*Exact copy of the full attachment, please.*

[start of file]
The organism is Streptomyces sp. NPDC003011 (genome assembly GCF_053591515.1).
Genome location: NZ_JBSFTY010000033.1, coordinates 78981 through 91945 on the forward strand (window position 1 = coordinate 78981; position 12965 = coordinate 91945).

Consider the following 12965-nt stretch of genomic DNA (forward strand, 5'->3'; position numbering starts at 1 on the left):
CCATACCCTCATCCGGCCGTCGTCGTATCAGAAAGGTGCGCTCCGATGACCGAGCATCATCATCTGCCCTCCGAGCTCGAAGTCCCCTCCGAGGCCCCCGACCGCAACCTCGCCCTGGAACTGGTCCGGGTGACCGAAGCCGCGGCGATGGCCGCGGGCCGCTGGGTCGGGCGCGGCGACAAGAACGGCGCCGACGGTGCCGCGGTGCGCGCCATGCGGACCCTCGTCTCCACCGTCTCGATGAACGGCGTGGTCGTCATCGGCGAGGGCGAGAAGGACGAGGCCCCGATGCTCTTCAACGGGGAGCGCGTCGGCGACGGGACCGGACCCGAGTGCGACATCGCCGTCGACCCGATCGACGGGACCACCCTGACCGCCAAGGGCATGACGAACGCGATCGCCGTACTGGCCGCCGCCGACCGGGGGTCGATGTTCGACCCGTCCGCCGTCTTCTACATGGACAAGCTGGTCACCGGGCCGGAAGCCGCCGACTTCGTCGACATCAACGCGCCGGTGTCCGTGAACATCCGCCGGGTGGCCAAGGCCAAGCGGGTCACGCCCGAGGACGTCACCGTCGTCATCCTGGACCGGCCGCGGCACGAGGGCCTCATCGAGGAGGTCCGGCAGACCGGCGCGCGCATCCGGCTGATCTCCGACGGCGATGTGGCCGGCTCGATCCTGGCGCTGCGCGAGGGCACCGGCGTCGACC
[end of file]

The organism is Streptomyces sp. NPDC003011 (genome assembly GCF_053591515.1).
Genome location: NZ_JBSFTY010000033.1, coordinates 78981 through 91945 on the forward strand (window position 1 = coordinate 78981; position 12965 = coordinate 91945).

Consider the following 12965-nt stretch of genomic DNA (forward strand, 5'->3'; position numbering starts at 1 on the left):
CCATACCCTCATCCGGCCGTCGTCGTATCAGAAAGGTGCGCTCCGATGACCGAGCATCATCATCTGCCCTCCGAGCTCGAAGTCCCCTCCGAGGCCCCCGACCGCAACCTCGCCCTGGAACTGGTCCGGGTGACCGAAGCCGCGGCGATGGCCGCGGGCCGCTGGGTCGGGCGCGGCGACAAGAACGGCGCCGACGGTGCCGCGGTGCGCGCCATGCGGACCCTCGTCTCCACCGTCTCGATGAACGGCGTGGTCGTCATCGGCGAGGGCGAGAAGGACGAGGCCCCGATGCTCTTCAACGGGGAGCGCGTCGGCGACGGGACCGGACCCGAGTGCGACATCGCCGTCGACCCGATCGACGGGACCACCCTGACCGCCAAGGGCATGACGAACGCGATCGCCGTACTGGCCGCCGCCGACCGGGGGTCGATGTTCGACCCGTCCGCCGTCTTCTACATGGACAAGCTGGTCACCGGGCCGGAAGCCGCCGACTTCGTCGACATCAACGCGCCGGTGTCCGTGAACATCCGCCGGGTGGCCAAGGCCAAGCGGGTCACGCCCGAGGACGTCACCGTCGTCATCCTGGACCGGCCGCGGCACGAGGGCCTCATCGAGGAGGTCCGGCAGACCGGCGCGCGCATCCGGCTGATCTCCGACGGCGATGTGGCCGGCTCGATCCTGGCGCTGCGCGAGGGCACCGGCGTCGACC